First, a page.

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Knee Injuries Explained

Your knee is a complex hinge joint consisting of bone, cartilage, ligament, muscle and other soft tissues. Any of these can be injured and result in knee pain.

The commonest symptoms of knee problems are:

• Pain

• Swelling

• Stiffness

• A sensation of locking or giving way.

Common Knee Injuries include:

• Knee Arthritis: common symptoms are an ache and stiffness to the joint but the condition can become worse over time and you may suffer pain and locking of the knee. The pain is usually eased by heat and support. Gentle exercise is also helpful.

• Torn Cartilage: Common symptoms of a torn cartilage include: Knee Swelling, Pain and a sensation of knee locking and or giving way. The symptoms may settle down with self-treatment but if the locking or giving way sensation persists then you should seek the advice of a medical expert as surgery may be required.

• Anterior Cruciate (ACL) and Posterior Cruciate (PCL) ligament injuries. The ACL is the most commonly injured knee ligament but it is often in association with damage to other parts of your knee such as cartilage damage and other ligament damage when the ACL actually ruptures. ACL ruptures typically occur following a significant injury in sports such as skiing, football, rugby and hockey.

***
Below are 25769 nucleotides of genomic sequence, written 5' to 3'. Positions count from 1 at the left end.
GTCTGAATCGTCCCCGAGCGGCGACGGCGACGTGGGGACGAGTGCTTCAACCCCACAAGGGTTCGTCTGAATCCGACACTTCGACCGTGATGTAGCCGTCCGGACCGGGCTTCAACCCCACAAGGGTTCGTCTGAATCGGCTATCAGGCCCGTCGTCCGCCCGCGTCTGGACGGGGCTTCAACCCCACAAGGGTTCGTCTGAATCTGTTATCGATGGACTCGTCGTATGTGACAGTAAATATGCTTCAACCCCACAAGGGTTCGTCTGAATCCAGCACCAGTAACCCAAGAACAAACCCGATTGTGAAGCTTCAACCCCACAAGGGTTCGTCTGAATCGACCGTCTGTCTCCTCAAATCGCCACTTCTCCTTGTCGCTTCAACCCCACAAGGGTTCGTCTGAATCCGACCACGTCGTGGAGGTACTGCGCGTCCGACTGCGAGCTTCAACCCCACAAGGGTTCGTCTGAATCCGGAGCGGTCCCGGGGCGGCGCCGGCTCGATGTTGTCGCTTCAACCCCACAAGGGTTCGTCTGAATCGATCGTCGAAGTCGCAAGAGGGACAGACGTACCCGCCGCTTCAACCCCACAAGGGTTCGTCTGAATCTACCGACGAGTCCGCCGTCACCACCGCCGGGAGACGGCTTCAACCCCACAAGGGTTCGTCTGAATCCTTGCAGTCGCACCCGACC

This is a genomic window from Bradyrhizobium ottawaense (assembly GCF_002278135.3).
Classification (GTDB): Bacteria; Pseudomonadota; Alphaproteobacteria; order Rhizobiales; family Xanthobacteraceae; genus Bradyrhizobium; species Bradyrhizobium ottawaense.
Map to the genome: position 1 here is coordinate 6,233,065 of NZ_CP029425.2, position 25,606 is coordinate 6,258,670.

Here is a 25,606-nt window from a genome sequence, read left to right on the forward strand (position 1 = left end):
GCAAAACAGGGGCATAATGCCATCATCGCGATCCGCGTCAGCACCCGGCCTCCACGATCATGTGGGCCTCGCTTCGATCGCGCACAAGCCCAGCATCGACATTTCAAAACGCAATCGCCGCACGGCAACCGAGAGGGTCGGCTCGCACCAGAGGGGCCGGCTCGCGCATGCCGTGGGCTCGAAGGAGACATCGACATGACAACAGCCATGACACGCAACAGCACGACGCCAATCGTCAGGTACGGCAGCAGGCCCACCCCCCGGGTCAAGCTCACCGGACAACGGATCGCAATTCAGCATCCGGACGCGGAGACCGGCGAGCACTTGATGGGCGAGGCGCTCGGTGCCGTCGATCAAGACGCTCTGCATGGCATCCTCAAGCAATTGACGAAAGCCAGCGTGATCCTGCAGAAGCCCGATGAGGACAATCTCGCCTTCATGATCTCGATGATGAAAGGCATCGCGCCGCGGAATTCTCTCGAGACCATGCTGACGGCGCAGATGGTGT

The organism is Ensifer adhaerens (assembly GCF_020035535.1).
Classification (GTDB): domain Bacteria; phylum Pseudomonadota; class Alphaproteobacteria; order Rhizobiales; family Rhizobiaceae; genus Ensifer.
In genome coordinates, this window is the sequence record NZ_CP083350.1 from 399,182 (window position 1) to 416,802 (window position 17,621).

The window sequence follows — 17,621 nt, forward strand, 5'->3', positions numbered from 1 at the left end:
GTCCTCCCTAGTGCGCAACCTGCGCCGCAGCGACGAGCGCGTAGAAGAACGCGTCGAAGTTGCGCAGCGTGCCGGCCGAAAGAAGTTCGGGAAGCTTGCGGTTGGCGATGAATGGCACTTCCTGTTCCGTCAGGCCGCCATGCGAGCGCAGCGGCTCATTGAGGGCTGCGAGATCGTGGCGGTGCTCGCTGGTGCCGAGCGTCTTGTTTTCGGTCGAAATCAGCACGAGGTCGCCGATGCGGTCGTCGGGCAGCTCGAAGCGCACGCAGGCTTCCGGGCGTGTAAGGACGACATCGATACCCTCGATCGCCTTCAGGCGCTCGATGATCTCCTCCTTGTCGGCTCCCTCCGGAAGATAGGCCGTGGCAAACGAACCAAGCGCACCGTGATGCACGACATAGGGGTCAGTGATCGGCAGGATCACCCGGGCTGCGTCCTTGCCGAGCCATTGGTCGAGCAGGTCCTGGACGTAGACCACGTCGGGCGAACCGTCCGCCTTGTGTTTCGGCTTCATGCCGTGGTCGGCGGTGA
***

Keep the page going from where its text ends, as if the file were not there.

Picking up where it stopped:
You may have ruptured your ligament if:

• Your Knee feels like it is giving way and is unstable

• It is difficult to weight bear on the knee

• You may have felt extreme pain and a “popping” type sensation at the time of the injury

• Your knee will swell  

Advice of a medical expert should be sought to determine whether you have ruptured your Cruciate Ligament as surgery may be required.


• Medial (MCL) and Lateral (LCL) ligament injuries: common symptoms include pain to the outside (lateral) or inside (medial) aspects of the knee. Difficulty and pain to move the knee. This type of injury is typically caused by a sudden twisting or blow to the knee and is a common knee injury. If the injury is severe then advice from a specialist should be sought but less severe ligament injuries can be helped by:

• Ice packs (applied for 15 minutes every 2 hours) for first 48 hours.

• A knee support or brace will assist with both your pain relief and injury healing by reducing the load on the ligament.



So long as the damage remains minimal, managing your knee injury is made possible using physiotherapy aids combined with daily knee exercises to help strengthen the injured knee. Treatment options include”

• First treatment should be ice and compression of your knee.

• Support with a knee support or brace help protect your ligament as it heals.

• Exercises to help strengthen the injured knee will assist with your recovery.

• Management of a knee injury by a qualified medical expert is also recommended.

Knee supports and braces are also used following knee surgery and during knee rehabilitation and can help to provide stability and support following knee injuries such as:

• Anterior cruciate ligament (ACL) rupture,

• Torn knee cartilage

• Sprained medial and lateral knee ligament

• Posterior cruciate ligament (PCL) rupture

• Patella tendonitis

• Knee arthritis

• Runners knee